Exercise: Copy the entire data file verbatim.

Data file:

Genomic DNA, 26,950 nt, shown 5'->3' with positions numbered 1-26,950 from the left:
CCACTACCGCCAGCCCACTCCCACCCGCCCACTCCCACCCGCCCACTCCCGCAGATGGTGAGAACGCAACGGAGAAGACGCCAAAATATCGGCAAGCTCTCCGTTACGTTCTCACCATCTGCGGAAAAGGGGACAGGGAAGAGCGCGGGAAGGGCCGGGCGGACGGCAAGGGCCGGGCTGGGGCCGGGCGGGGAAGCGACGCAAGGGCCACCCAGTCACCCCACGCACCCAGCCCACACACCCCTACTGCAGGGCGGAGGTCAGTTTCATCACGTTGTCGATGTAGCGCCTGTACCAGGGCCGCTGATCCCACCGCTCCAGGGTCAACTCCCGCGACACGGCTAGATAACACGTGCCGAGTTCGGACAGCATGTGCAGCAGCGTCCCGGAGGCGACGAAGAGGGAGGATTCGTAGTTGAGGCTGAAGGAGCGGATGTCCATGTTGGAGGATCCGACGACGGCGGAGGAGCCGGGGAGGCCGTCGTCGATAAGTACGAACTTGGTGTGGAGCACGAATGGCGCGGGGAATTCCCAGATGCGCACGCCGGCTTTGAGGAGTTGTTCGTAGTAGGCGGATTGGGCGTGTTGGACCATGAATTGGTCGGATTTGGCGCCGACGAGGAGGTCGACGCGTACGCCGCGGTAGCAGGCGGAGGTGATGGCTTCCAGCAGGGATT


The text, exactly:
Genomic DNA, 26,950 nt, shown 5'->3' with positions numbered 1-26,950 from the left:
CCACTACCGCCAGCCCACTCCCACCCGCCCACTCCCACCCGCCCACTCCCGCAGATGGTGAGAACGCAACGGAGAAGACGCCAAAATATCGGCAAGCTCTCCGTTACGTTCTCACCATCTGCGGAAAAGGGGACAGGGAAGAGCGCGGGAAGGGCCGGGCGGACGGCAAGGGCCGGGCTGGGGCCGGGCGGGGAAGCGACGCAAGGGCCACCCAGTCACCCCACGCACCCAGCCCACACACCCCTACTGCAGGGCGGAGGTCAGTTTCATCACGTTGTCGATGTAGCGCCTGTACCAGGGCCGCTGATCCCACCGCTCCAGGGTCAACTCCCGCGACACGGCTAGATAACACGTGCCGAGTTCGGACAGCATGTGCAGCAGCGTCCCGGAGGCGACGAAGAGGGAGGATTCGTAGTTGAGGCTGAAGGAGCGGATGTCCATGTTGGAGGATCCGACGACGGCGGAGGAGCCGGGGAGGCCGTCGTCGATAAGTACGAACTTGGTGTGGAGCACGAATGGCGCGGGGAATTCCCAGATGCGCACGCCGGCTTTGAGGAGTTGTTCGTAGTAGGCGGATTGGGCGTGTTGGACCATGAATTGGTCGGATTTGGCGCCGACGAGGAGGTCGACGCGTACGCCGCGGTAGCAGGCGGAGGTGATGGCTTCCAGCAGGGATT